Our radiators can be lifesavers at times, so when they break down or don’t function as well as they should, it’s only right we know why – so this is your one-stop guide to everything you need to know about your radiator… before you call the plumber.
Bleeding Your Radiators
Bleeding your radiator is a phrase often thrown around, but do you actually understand what it means, and why and how often you need to do it?
To put it simply, bleeding is when you vent trapped air from the radiator, which gradually builds up over time and prevents your radiator from performing to its full potential or even at all.
The air builds up due to small amounts of air entering through the central heating system every time freshwater flows through the boiler. The air then collects at the top of the radiator, preventing the top part of the radiator from filling with hot water and in turn not providing its full heating capability.
It’s important to bleed your radiator at least once a year to ensure you’re getting full use of your radiator. It’s a relatively simple process and, if you have the time, SSE can teach you to do it. However as always if you have any issues or problems you should always contact a professional plumber.
Flushing Your Radiators
Flushing your radiator is a bit more complicated than bleeding. It is a process carried out by professionals in which they completely clean the radiator removing any sludge that has built up over the years. It’s a process definitely worth considering getting help with as you may notice an improved amount of warmth in your rooms.
As previously mentioned, it is usually done by professionals and can be a pricey procedure varying around the two hundred pound mark. However, if you do decide to go ahead with the process, to avoid further build-up you can get a cleaning system like magnaclean which helps prevent this.
Is it time for a new radiator?
If you have a large room and you are having to run a smaller radiator at a higher heat to meet your expectations then it could be worth considering a new larger radiator. Larger radiators are more efficient as they can run at a lower temperature and still heat the room well.
If your radiators are old then some may not be able to handle the output from a new boiler, in this case, you will need to update the old radiators.
If you feel like it’s time for an upgrade, Trade Radiators offer a huge range of high quality and reliable radiators for you to choose from.
What type of radiator should I choose?
The type of radiator you pick is all determined by your budget and design of choice. There are many different types of radiators such as vertical, horizontal, flat-panel, designer, low level, and many more.
As for practicalities, there are three main types of convector radiators:
- Single Panel Convector Radiators
- Double Panel Convector Radiators
- Double Panel Double Convector Radiators
A panel is the long metal planks that run parallel to the wall, they are what holds the hot water that comes from the central heating and emits heat around the room. So it goes without saying, the bigger and more panels, the larger amount of heat that is produced.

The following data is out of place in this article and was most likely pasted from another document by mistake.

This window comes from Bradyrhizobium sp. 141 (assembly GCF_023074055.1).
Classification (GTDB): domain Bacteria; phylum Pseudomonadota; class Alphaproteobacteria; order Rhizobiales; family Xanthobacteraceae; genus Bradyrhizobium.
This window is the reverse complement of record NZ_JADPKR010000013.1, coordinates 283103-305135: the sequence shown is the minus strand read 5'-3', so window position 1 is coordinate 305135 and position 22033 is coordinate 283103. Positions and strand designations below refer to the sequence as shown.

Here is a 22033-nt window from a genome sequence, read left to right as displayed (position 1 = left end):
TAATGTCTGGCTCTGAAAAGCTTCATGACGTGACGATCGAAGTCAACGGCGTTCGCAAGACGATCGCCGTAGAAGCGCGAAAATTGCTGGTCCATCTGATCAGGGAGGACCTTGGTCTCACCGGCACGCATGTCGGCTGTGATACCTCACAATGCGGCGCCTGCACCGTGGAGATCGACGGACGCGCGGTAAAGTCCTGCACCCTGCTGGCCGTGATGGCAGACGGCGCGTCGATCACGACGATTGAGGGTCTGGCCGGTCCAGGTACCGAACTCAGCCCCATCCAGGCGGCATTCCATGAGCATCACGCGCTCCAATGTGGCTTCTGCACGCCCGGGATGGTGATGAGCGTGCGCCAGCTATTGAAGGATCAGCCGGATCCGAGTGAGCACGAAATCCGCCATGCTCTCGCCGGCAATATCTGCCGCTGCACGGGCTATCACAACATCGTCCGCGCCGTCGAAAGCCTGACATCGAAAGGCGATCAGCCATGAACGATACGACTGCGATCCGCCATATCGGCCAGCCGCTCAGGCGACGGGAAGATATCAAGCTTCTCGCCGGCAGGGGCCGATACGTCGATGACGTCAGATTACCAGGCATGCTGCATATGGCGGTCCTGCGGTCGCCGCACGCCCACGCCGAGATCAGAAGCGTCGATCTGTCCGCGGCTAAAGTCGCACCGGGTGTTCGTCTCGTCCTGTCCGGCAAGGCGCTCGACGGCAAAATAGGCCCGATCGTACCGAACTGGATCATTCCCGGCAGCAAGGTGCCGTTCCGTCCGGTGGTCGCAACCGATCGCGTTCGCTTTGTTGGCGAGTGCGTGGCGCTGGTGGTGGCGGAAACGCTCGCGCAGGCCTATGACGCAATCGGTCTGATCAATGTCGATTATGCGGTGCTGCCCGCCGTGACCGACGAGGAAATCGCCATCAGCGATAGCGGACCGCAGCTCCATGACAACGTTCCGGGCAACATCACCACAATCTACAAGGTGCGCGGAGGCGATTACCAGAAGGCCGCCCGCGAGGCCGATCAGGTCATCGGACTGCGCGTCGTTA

The convectors are the fins welded to the panels and are used to increase the surface area of the radiator, stretching the heat further in the room.
These are important details to consider however before you go out looking for a new radiator it’s important that you calculate the heating requirements you want for the room in order to ensure you buy the correct size of radiator.
Calculating Your Heating Requirements
Calculating the heating requirements for your desired room is vital in finding the right size of radiator.
There are software tools that can be found online to find the rough amount of heat demand needed for the room. So it is recommended that you use them in order to help your calculation.
The key things to take into account from the room are wall type, floor type, insulation, size of the room, amount of external wall, and the intended use for the room.
With most modern boilers, it is a good idea to go for a slightly larger radiator than you think is necessary. This will allow you to have a bit of leeway when it comes to controlling the temperature of the room.
Where should I put my radiators?
The standard and most common place to put your radiator are under windows because they tend to be the coldest areas of the room, so doing that will create an equal temperature throughout the room.
There can be some issues such as the window shielding the heat from the radiator and pulling its performance down a bit. Installing a radiator shelf above it can help prevent heat loss as well as using materials such as Radflek.
If you decide against positioning it near the window then any area of the room where you might require the most heat will be sufficient.
Radiator Cabinets and Furniture
Perhaps you are not happy with the look of your radiator, or maybe you have children you want to distance from it, a radiator cabinet can sound like a really good idea however, if possible it is recommended that you avoid it.
Putting a cabinet or cover around your radiator can seriously reduce the heat output of the radiator. Similarly, putting large furniture near or around the radiator will absorb the heat and significantly reduce the amount of heat circulating around the room. If you have no way around this, a radiator fan should be considered to help redirect the heat around the room.
There is a lot to talk about when it comes to radiators, but the key information is all here for you to use. Hopefully, in reading this you will be able to diagnose issues and improvements for your radiators and provide both you and your family a warm and cosy winter.